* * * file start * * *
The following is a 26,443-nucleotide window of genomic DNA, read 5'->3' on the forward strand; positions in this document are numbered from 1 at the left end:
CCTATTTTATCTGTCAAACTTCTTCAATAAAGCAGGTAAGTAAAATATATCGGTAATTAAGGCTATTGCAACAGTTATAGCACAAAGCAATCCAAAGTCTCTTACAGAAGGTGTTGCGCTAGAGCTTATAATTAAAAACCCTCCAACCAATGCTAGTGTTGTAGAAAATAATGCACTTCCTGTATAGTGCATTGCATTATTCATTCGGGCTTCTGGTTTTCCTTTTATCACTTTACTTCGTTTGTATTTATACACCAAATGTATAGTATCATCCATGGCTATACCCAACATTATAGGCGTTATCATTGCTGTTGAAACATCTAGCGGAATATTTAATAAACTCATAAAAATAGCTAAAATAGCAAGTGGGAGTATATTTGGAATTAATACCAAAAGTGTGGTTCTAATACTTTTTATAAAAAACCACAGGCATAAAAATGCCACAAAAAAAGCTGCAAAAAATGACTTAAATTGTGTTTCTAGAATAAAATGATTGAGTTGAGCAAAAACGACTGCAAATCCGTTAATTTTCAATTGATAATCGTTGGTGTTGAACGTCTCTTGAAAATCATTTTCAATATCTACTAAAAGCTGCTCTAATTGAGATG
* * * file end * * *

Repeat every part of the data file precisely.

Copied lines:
The following is a 26,443-nucleotide window of genomic DNA, read 5'->3' on the forward strand; positions in this document are numbered from 1 at the left end:
CCTATTTTATCTGTCAAACTTCTTCAATAAAGCAGGTAAGTAAAATATATCGGTAATTAAGGCTATTGCAACAGTTATAGCACAAAGCAATCCAAAGTCTCTTACAGAAGGTGTTGCGCTAGAGCTTATAATTAAAAACCCTCCAACCAATGCTAGTGTTGTAGAAAATAATGCACTTCCTGTATAGTGCATTGCATTATTCATTCGGGCTTCTGGTTTTCCTTTTATCACTTTACTTCGTTTGTATTTATACACCAAATGTATAGTATCATCCATGGCTATACCCAACATTATAGGCGTTATCATTGCTGTTGAAACATCTAGCGGAATATTTAATAAACTCATAAAAATAGCTAAAATAGCAAGTGGGAGTATATTTGGAATTAATACCAAAAGTGTGGTTCTAATACTTTTTATAAAAAACCACAGGCATAAAAATGCCACAAAAAAAGCTGCAAAAAATGACTTAAATTGTGTTTCTAGAATAAAATGATTGAGTTGAGCAAAAACGACTGCAAATCCGTTAATTTTCAATTGATAATCGTTGGTGTTGAACGTCTCTTGAAAATCATTTTCAATATCTACTAAAAGCTGCTCTAATTGAGATG